Archive for Pagan gods

Construction of Monotheistic Belief

Posted in Atheist, belief, Bible, faith, Hebrew scripture, random, religion, scriptures with tags , , , , on June 15, 2013 by chouck017894

In assessing the background giving rise to one-god-only faith systems it is necessary to consider the Yahweh culture in the small settlement of Jerusalem circa the eighth century BCE. Whereas all Pagan cultures affirmed that all things were made manifest out of a single Source, the gods that they recognized were but personifications of various creative energies which they could observe in the panorama of life around them. Thus the ocean, for example, could be addressed as a god, for its might and power was received and reflected from the Source and therefore it could more directly transmit personal appeals through its interaction with the Source. Any energy-as-matter phenomenon was also theorized to hold this capability, which accounted for a pantheon of gods endowed with various degrees of power. The Pagan’s closeness with nature and the observable universe provided a sense of intimacy with the creative power which is lacking in monotheism.

In the timeframe of the struggling Yahweh cult in the hill country of Canaan, the small region which became Judah was being encroached by powerful forces (Assyria). The wily priests of Yahweh in the little village of Jerusalem had long yearned for broader control over regional happenings, and what they contrived was a psychological management system by which the people could be manipulated by claiming that the ultimate creative power could be approached directly through a system which the priests alone could provide. If the priests could convince the people that the priests possessed a system of exclusive access to the Creative Source, the people would stand defiant against any threatening forces of man.

As noted in Time Frames and Taboo Data (pages 108-110): Jerusalem burst forth in sudden expansion c. 720-717 BCE. The little kingdom of Israel to the north had fallen to the Assyrians two years earlier (722 BCE), and the Assyrian provinces and Assyrian vassals surrounded Judah. Under the steady influx of refugees the village of Jerusalem (the so-called city of David) that had covered no more than ten to twelve acres rapidly mushroomed out of its narrow ridge-site to engulf the entire western hill, growing to one hundred and fifty acres of closely packed residences, workshops, businesses and public buildings.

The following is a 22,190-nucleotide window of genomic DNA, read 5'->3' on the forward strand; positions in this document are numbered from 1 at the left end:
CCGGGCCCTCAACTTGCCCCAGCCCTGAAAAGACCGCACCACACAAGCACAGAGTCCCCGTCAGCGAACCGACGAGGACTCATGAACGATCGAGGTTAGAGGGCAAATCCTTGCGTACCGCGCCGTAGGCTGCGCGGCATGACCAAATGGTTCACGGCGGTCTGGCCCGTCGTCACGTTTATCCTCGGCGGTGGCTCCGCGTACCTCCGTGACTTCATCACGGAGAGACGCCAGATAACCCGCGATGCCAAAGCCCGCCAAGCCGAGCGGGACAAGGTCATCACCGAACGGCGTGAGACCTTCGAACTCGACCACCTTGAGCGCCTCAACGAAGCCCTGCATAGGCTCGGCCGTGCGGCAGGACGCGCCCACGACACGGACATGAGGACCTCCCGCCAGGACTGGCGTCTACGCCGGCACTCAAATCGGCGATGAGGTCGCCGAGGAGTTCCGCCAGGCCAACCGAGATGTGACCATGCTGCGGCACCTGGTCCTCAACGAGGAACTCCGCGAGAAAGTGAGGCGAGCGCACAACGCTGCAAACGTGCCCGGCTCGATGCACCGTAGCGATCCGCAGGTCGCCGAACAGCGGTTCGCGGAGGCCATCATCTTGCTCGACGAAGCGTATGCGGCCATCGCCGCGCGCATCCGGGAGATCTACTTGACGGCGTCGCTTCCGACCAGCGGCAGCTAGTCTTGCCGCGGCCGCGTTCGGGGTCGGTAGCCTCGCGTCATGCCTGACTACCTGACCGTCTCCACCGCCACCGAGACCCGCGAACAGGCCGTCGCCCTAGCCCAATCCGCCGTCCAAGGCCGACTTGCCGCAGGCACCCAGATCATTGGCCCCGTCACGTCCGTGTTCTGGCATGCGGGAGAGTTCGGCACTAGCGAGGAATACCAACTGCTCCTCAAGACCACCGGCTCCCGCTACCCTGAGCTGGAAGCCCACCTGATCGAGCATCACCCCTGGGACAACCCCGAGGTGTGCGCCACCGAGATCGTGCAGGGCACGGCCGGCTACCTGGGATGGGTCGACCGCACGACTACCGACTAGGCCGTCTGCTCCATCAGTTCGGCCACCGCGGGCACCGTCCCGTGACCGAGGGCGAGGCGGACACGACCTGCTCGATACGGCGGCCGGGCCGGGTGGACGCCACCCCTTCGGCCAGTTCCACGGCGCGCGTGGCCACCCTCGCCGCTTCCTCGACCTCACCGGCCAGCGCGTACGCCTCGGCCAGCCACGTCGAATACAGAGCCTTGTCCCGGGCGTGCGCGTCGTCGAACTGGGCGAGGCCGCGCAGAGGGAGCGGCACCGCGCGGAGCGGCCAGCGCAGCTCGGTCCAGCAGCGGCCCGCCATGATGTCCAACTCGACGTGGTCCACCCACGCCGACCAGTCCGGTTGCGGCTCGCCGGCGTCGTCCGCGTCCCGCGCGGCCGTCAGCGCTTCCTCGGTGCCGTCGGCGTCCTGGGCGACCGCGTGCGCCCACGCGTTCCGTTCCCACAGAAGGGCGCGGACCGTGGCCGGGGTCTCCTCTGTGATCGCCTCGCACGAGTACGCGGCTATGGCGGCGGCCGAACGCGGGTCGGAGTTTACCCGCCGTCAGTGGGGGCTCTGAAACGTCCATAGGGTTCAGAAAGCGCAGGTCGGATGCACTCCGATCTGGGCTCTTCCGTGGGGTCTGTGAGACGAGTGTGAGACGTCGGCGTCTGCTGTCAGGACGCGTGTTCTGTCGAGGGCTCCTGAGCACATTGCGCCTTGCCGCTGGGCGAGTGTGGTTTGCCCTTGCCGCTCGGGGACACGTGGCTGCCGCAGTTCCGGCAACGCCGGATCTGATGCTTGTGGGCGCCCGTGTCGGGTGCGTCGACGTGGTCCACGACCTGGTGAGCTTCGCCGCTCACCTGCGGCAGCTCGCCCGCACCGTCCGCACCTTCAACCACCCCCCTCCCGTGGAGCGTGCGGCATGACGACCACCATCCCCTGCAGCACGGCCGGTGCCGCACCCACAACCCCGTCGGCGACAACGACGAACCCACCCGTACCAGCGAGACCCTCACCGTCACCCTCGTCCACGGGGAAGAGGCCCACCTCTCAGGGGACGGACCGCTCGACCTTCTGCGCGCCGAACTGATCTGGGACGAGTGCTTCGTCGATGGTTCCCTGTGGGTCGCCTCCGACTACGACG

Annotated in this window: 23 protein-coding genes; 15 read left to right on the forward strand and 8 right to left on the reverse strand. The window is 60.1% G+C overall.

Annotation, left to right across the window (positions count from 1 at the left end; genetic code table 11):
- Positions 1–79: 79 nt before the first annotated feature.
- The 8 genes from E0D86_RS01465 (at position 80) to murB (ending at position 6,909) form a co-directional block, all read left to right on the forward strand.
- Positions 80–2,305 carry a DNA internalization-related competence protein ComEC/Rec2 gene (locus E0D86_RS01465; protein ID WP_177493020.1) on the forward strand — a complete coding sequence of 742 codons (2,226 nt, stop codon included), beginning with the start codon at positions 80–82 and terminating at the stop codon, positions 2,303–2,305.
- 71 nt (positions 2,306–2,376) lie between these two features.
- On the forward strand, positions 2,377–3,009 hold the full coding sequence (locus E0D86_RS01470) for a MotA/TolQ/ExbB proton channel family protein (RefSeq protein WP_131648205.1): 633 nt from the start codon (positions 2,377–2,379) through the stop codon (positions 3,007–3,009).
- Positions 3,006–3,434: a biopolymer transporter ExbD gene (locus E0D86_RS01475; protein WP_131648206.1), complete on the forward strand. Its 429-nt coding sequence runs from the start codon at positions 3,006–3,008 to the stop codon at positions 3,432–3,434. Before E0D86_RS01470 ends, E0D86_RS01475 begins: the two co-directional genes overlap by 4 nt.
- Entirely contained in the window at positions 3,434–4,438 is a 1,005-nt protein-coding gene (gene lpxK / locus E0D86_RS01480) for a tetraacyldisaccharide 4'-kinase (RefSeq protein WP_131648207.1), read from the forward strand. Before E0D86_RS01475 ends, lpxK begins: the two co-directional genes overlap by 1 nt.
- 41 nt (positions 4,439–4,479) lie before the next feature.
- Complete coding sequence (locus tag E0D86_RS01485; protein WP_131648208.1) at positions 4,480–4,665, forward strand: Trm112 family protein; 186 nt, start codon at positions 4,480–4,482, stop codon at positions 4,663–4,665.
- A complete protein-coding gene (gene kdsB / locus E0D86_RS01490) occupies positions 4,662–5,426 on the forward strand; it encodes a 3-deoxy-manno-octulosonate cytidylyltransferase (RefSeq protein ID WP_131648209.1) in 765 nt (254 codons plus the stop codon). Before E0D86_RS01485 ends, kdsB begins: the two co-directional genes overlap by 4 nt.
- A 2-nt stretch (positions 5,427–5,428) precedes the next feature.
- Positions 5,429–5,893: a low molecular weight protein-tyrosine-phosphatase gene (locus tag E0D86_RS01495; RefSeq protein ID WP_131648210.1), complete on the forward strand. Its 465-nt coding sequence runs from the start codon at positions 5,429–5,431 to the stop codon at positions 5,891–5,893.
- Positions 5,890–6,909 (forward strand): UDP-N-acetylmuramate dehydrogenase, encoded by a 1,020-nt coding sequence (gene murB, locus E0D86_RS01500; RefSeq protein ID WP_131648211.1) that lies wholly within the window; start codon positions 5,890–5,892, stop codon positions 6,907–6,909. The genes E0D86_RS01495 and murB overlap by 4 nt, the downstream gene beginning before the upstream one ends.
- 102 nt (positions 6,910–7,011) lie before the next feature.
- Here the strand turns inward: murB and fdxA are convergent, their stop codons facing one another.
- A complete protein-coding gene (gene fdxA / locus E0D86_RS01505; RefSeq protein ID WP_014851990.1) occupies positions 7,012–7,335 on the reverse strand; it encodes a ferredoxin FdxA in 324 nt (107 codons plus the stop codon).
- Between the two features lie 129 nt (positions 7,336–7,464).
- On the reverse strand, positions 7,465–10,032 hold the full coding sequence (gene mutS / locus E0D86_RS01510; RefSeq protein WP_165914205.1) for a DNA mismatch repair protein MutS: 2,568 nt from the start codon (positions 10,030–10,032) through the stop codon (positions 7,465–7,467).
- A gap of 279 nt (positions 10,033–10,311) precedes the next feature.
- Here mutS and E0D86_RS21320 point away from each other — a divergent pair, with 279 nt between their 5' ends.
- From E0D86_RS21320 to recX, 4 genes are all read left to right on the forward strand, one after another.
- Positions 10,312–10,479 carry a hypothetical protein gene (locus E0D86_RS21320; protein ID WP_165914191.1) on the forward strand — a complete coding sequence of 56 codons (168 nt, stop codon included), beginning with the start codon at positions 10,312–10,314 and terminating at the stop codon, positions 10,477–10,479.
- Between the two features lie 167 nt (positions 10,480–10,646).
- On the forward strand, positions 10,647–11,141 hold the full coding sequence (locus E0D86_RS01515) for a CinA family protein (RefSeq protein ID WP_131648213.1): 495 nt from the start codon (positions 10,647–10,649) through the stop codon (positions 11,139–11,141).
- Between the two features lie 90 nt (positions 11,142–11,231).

Jerusalem was not yet regarded as a “holy city”–except perhaps by the priests of Yahweh. There was, in fact, a widespread diversity of worship practiced throughout Judah, and there was a widespread mixing of other gods with that of YHWH inside the Jerusalem Temple complex itself. Archaeology has proven that the claimed golden age of tribal and Davidic fidelity to Yahweh was not a historic reality. Cults of various gods and goddesses were prevalent throughout Judah, with “high places” (referring to hilltops, roofs, etc.) being the popular sites for acts of devotion, which included burning of incense to the sun, moon and the planets (especially to Venus, “Queen of Heaven,” Jeremiah 7:18 and 44:15-25). Furthermore, inscriptions from one archaeological site (Kuntillete Ajrud) in northern Sinai indicate that the goddess Asherah was regarded as the consort of YHWH. The priests in Jerusalem, of course, regarded this as blasphemy.

Despite the biblical accounts (written by priests in Jerusalem), Israel and Judah had never been equally powerful sister kingdoms: the implied early united monarchy claimed as being comparable with Israel was nothing more than priestly falsification. As the kingdom of Israel had battled with Assyria, the priests in Jerusalem were well aware that priests in the northern kingdom had composed a “holy” account of beginnings, and so the Yahweh priests busied themselves in writing a similar account which, of course, featured the Creator as Yahweh. The perspective of the two accounts were quite similar, and as Judah rose in power after the fall of Israel and the temple in Jerusalem became the focus of religious attention, the influx of refugees from the north brought a need to blend the two versions of Creation into one text. The result was somewhat uneven. Thus chapter one and chapter two of Genesis as we now receive it seem to present somewhat different versions in the Creation sequence and in the presentation of Adam and Eve. This is marked enough that biblical scholars speak of the version written by priests in Judah as “J”, which called their god Yahweh: the version incorporated from Israel sources is known as “E”, whose authors referred to the Creator as Elohim.

In the “J” version the priest-authors seemed to be uncertain over whether or not Yahweh was the sole Creator of heaven and earth and man. Vacillating between the “J” and “E” accounts of Creation, the “J” version’s singular God thus suddenly and unexpectedly says,”Let us” create man in our image” (Genesis 1:26). In the second chapter, however, it is declared that God (again singular) carefully formed man of the dust of the ground, and breathed into his nostrils the breath of life… (Genesis 2:7). This cunning verse about man being fashioned from dust effectively blocked any idea that man might share some divine attributes of the Creator as Pagan versions seemed always to accept. This “dust” assertion intentionally invalidated all earlier Pagan versions of Creation which routinely presented primal energy conditions (presented as the Almighty) as essentially active within any and all defined matter forms.